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Why Apple Stock Dropped 14% in April

Image Source: Apple.

What: Shares of Apple (NASDAQ: AAPL) slumped 14% in April, according to data provided by S&P Global Market Intelligence. Much of the decline was driven by the company's second-quarter report, which featured a steep revenue decline, weak guidance, and the first ever year-over-year drop in iPhone sales.

So what: Apple reported first-quarter revenue of $50.6 billion, down 12.8% year over year and more than $1 billion below the average analyst estimate. iPhone unit sales tumbled 16% year over year to 51.2 million, while iPhone revenue dropped 18% due in part to a decline in average selling price. iPhone ASP was $642 during the second quarter, down from $691 during the first quarter.

Sales of both iPads and Macs were also weak during the second quarter. iPad unit sales fell 19% year over year to 10.3 million, with revenue also slumping 19%. Meanwhile, Mac unit sales dropped 12% to 4 million, driving a 9% revenue decline. Apple's services business was strong, growing revenue by 20% to $6 billion, and sales of Other Products, which include the Apple Watch, jumped 30% year over year to $2.2 billion.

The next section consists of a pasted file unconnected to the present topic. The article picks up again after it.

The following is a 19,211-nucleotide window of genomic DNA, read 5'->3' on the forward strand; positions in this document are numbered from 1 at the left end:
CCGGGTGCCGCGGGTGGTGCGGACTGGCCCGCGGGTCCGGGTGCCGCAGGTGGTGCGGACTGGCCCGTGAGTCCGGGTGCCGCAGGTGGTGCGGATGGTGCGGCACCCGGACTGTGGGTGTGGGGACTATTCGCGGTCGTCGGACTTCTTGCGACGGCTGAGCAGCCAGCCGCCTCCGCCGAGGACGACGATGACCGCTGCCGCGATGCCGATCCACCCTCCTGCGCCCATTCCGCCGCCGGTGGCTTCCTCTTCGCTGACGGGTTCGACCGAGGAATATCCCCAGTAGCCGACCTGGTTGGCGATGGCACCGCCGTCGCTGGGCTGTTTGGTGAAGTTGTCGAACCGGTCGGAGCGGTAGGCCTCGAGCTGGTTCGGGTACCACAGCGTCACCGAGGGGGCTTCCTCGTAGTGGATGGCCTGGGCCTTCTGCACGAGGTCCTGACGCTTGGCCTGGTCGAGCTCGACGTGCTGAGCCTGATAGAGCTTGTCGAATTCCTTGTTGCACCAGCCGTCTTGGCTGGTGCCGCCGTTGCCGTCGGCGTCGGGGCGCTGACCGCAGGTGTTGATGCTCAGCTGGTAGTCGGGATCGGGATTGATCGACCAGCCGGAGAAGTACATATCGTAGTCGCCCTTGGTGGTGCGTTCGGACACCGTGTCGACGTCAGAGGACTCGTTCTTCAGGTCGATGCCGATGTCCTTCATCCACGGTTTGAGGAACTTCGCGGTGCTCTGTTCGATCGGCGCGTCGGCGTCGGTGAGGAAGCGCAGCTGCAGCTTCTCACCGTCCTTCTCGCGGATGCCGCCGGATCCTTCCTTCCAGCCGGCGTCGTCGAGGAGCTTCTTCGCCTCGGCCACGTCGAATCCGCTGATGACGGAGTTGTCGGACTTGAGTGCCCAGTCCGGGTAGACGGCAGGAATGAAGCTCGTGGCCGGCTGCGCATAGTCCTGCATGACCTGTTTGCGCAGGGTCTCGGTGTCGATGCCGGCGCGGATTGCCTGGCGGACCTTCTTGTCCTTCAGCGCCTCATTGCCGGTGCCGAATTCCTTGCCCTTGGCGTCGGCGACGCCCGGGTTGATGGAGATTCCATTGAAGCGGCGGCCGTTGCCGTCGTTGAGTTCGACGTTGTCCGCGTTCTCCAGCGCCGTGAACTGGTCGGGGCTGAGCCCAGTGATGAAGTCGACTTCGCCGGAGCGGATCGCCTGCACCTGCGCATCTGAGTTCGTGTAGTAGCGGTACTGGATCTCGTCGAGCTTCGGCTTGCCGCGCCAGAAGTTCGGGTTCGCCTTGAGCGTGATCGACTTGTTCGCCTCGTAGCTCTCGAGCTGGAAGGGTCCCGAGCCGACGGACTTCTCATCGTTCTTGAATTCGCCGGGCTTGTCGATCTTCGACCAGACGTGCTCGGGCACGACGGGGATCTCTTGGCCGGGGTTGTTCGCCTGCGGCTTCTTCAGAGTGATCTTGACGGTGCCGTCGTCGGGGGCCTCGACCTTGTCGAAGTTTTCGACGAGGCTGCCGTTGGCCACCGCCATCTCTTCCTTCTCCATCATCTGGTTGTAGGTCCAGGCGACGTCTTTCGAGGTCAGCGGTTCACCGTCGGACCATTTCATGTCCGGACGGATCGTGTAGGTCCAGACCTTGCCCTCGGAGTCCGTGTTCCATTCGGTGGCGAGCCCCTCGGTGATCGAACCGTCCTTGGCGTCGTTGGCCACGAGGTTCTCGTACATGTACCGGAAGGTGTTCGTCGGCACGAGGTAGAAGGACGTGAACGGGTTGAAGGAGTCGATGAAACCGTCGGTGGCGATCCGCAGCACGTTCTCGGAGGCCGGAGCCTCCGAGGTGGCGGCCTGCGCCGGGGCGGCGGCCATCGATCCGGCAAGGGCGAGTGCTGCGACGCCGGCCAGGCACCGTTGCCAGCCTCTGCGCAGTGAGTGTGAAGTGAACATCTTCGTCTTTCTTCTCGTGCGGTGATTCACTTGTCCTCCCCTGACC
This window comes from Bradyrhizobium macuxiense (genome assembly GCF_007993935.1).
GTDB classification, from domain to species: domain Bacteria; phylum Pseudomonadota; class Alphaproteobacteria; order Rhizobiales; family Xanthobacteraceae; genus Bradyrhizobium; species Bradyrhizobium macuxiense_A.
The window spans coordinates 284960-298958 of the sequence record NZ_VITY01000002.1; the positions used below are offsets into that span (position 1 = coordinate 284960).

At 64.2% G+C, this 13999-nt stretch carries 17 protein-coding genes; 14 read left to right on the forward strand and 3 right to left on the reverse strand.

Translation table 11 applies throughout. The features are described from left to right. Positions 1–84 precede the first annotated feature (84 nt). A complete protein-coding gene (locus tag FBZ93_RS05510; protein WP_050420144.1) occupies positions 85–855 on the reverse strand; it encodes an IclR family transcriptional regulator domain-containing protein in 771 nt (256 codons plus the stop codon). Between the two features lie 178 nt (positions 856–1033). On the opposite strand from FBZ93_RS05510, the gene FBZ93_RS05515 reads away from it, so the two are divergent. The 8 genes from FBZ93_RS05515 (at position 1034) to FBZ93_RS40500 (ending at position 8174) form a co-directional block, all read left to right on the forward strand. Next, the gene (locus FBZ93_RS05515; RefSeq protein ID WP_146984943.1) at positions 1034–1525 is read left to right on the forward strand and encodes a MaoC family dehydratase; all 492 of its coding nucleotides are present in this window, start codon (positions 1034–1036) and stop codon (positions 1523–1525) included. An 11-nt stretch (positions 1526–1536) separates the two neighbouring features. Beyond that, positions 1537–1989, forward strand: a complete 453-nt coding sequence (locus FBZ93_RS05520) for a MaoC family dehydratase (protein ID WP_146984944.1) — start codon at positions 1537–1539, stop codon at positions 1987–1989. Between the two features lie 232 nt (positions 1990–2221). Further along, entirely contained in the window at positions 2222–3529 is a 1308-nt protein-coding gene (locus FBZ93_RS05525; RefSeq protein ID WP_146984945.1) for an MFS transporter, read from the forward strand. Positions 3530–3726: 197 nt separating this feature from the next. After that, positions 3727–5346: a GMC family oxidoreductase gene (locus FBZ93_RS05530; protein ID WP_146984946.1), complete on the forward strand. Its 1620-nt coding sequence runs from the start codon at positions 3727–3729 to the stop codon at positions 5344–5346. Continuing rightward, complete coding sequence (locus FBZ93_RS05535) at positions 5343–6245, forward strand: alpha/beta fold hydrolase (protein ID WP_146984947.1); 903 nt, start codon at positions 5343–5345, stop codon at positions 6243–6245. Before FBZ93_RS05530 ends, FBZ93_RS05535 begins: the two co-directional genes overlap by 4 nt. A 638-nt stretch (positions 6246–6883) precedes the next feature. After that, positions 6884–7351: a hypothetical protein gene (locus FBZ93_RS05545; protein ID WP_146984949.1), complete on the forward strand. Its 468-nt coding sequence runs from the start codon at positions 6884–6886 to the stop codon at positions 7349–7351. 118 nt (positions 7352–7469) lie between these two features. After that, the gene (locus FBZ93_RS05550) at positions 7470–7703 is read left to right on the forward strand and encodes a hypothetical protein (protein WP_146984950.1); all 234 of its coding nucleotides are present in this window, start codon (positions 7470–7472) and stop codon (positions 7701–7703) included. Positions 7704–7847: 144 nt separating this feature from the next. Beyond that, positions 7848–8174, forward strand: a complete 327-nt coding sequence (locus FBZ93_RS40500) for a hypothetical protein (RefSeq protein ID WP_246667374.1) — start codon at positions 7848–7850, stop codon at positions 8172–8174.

Apple reported earnings of $1.90 per share, down from $2.33 per share during the prior-year period and $0.10 lower than analyst expectations. Lower revenue and higher R&D costs led to the earnings decline, while share buybacks helped soften the blow on a per-share basis. Apple's diluted share count dropped 5% year over year, driven by the company's massive capital return program.

Apple's guidance for the third quarter also left a lot to be desired. The company expects revenue between $41 billion and $43 billion, well below analyst expectations of $47.3 billion. At the midpoint of that range, third-quarter revenue would decline by about 15% year over year.

Now what: Investors were expecting a decline in iPhone sales during the second quarter, but the size of the decline was a surprise. Apple's guidance calls for the pain to continue, and investors will need to wait until the next major iPhone launch, presumably later this year, before it becomes clear whether the iPhone growth story is truly over.

Apple still has a tremendous amount of cash, and the company's buyback authorization now sits at a staggering $175 billion. But with iPhone, iPad, and Mac sales all declining during the second quarter, and with guidance calling for more of the same during the third quarter, investors are no longer in love with Apple.